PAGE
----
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Taking the Kids

Some Holiday Ins in New York City

December 17, 1995|EILEEN OGINTZ

The construction workers, grateful for steady work in the midst of the Great Depression, spontaneously planted a Christmas tree in the middle of their muddy building site. They gathered around its branches to receive their paychecks on Christmas Eve.

That was in 1931, when Rockefeller Center was being built, and ever since, the Rockefeller Center Christmas tree has been a holiday tradition venerated by generations of New Yorkers and recognized around the world as a symbol of the season. It's also one tradition every family visiting New York during the holidays can share, regardless of budget. There's no charge to look at the tree or the skaters gliding by it on the ice rink below. Once the 25,000-plus lights are lit in early December, visitors can stand and admire the 75-foot tree as long as they like.

As with many other holiday amusements in New York, there are crowds, but the masses are fewer early in the day or late in the evening. To warm up a little, make a reservation for Breakfast with Santa or stop in for a midafternoon snack at the American Festival Cafe adjacent to the skating rink (212-332-7620). Or take a turn at skating: Skate rental and admission average $12 for children and $16 for adults during the holiday season.

Families visiting New York might also enjoy the Christmas Spectacular across the street at Radio City Music Hall, complete with a performance by the Rockettes and visits by Santa Claus and even a reindeer. (Tickets start at $25; call 212-307-1000).

Or, perhaps, splurge on the Big Apple Circus, a not-for-profit extravaganza that arrives in New York, unfolding its heated tent outside Lincoln Center every Christmas season. (Tickets start at $10; call 212-268-0055).

While Broadway shows are probably a little too long (and expensive) for the younger set, I took two 9-year-old, first-time visitors to New York to see "Cats," the famous Andrew Lloyd Webber musical based on T.S. Eliot's poems. They were utterly transfixed by the production. (Call the Broadway Show Line at 212-563-2929 for a listing and description of current shows.) Trying to save money? Wait in line at the TKTS booth at 47th and Broadway in Times Square for tickets to the same-day performances.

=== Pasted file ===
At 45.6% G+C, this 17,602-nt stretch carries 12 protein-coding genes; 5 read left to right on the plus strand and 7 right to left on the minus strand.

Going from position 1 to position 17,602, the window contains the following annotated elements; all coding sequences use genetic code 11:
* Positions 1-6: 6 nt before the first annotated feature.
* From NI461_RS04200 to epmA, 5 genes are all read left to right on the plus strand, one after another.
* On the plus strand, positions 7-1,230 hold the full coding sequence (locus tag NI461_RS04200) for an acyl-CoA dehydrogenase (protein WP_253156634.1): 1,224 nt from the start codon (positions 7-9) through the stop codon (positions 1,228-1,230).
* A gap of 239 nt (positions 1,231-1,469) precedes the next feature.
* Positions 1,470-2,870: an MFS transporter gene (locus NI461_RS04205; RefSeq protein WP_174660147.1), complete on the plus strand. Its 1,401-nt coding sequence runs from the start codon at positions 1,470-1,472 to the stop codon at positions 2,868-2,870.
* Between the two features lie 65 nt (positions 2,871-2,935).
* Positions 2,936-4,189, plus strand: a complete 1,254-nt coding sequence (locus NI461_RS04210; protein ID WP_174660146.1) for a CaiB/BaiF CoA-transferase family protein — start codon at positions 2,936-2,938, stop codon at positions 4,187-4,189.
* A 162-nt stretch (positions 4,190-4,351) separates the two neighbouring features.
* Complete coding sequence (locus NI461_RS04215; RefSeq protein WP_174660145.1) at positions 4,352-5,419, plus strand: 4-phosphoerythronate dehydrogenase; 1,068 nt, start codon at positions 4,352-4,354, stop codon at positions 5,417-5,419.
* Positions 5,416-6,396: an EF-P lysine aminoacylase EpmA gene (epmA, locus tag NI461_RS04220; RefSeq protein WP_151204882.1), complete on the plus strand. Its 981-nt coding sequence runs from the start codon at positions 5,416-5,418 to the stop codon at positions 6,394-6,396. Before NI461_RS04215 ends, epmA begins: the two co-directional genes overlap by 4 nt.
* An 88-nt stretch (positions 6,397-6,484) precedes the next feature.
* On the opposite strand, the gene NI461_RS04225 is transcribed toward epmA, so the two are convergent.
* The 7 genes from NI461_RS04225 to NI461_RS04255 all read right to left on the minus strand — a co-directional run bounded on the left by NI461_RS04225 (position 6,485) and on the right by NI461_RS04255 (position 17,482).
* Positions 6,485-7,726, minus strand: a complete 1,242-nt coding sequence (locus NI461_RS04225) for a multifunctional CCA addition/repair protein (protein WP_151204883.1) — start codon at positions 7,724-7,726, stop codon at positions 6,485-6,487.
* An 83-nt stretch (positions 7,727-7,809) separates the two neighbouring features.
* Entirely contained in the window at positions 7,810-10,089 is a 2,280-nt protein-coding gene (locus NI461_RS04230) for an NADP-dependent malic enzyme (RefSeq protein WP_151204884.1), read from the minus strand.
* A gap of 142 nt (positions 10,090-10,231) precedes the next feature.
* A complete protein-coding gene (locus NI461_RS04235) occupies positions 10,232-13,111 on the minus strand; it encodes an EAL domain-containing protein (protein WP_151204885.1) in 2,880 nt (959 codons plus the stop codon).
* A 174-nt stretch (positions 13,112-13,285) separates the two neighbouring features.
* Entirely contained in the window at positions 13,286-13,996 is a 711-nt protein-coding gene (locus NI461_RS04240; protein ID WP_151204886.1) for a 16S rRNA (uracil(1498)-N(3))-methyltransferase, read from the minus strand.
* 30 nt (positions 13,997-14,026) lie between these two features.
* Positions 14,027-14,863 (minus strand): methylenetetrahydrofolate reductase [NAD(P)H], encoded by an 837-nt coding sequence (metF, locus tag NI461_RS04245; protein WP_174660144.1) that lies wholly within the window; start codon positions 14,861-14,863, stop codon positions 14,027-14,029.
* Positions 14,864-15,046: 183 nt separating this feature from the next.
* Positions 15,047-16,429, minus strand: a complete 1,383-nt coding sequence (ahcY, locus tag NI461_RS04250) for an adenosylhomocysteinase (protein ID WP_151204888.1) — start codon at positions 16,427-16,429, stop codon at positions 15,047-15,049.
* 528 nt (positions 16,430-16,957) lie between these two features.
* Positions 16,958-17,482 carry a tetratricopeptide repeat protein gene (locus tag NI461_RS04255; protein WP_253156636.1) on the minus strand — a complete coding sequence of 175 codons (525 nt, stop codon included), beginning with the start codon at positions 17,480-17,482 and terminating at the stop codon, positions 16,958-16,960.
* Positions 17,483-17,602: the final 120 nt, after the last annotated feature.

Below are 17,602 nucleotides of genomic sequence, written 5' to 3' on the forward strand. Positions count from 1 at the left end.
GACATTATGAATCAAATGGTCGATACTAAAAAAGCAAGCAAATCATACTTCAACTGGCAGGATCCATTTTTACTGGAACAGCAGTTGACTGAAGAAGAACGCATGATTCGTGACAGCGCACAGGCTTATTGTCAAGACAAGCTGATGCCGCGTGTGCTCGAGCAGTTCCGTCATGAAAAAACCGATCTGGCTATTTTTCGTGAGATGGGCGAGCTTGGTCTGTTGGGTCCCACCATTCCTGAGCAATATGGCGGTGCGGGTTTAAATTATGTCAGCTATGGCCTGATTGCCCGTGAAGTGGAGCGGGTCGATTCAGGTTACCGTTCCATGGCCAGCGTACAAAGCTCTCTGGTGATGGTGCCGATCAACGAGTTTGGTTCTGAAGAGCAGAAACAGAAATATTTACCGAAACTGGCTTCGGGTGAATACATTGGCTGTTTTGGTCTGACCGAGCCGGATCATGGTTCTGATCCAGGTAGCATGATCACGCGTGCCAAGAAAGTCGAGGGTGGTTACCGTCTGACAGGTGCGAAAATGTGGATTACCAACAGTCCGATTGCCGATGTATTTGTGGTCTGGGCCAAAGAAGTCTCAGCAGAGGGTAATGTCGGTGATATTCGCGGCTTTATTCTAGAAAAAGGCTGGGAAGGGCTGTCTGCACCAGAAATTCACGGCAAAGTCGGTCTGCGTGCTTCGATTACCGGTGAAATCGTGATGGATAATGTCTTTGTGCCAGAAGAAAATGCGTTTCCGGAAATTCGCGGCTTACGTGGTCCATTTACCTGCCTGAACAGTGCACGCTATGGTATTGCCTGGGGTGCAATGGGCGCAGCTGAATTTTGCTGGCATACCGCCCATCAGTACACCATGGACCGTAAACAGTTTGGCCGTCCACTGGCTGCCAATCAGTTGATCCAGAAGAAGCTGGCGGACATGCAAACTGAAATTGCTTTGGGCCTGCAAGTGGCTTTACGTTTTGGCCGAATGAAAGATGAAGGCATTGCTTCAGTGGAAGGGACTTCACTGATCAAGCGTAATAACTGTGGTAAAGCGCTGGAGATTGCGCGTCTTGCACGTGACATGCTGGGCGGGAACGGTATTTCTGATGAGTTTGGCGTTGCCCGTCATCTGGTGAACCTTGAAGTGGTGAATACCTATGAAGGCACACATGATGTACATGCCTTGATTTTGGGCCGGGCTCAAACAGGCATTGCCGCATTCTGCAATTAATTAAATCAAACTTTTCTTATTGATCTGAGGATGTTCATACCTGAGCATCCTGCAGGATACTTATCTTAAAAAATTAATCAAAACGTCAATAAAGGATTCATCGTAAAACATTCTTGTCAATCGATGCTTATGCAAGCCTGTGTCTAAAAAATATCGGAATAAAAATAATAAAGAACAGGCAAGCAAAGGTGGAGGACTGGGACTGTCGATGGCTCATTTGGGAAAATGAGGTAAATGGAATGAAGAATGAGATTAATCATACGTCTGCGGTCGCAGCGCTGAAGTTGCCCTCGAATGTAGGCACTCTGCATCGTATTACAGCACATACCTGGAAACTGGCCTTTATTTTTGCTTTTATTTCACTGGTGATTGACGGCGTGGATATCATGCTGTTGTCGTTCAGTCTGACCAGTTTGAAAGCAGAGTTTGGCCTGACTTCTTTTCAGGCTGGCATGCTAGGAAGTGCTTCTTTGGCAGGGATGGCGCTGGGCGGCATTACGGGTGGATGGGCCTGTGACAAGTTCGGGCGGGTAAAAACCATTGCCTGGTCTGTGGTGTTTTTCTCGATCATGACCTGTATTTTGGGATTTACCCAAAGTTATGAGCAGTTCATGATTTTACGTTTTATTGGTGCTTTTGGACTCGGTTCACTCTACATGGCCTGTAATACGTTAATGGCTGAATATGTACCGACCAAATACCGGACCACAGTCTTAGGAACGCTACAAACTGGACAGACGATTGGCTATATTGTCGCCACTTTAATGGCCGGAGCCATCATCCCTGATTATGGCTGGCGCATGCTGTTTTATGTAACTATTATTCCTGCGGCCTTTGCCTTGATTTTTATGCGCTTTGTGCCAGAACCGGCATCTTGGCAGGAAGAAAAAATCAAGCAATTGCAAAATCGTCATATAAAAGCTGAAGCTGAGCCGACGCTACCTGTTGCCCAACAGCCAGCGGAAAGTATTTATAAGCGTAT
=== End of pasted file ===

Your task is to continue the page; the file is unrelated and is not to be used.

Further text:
Teenage and preteen girls might enjoy the Fashion Cafe at Rockefeller Center, where they can slurp soup while eyeing Elton John's red plastic suit or one of Madonna's bustiers. My gang of girls loved it.

No matter what the kids' ages, take a spin through FAO Schwarz, where the kids can ogle 15,000 toys. (To beat the holiday crowds--more than 50,000 a day--visit after dinner but before the store closes at 9 p.m.)

There's something about the holiday season in New York, from the intricately decorated displays lining store windows along upper Fifth Avenue down to the singing Christmas tree (formed by members of a chorus) at the South Street Seaport shopping area to the 13,000-square-foot Santaland at Macy's at Herald Square. (To avoid monstrous lines, go on weekday afternoons, Macy's officials suggest.) The kids might also enjoy a walk through Central Park with a stop to admire or join the skaters at Wollman Rink (call 212-396- 1010).

Light a candle in St. Patrick's Cathedral or head to the Winter Solstice Celebration at the Cathedral of St. John the Divine. Stop to see the 14-foot origami tree at the Museum of Natural History. It's decorated with more than 1,000 hand-folded origami pieces--all made by museum volunteers. Check out the green and red lights that adorn the Empire State Building.

Downtown, the Christmas tree in front of the New York Stock Exchange is every bit as spectacular as the one in Rockefeller Center, and budding entrepreneurs can watch the stocks trade from the Visitor's Center (call 212-656- 5168).

Wherever you go and whatever you choose to see, make sure the children understand safety and what to do if family members become separated. Establish an emergency phone number and meeting place.

Call 800-NYC-VISIT for 24-hour visitor information.


Taking the Kids appears weekly.

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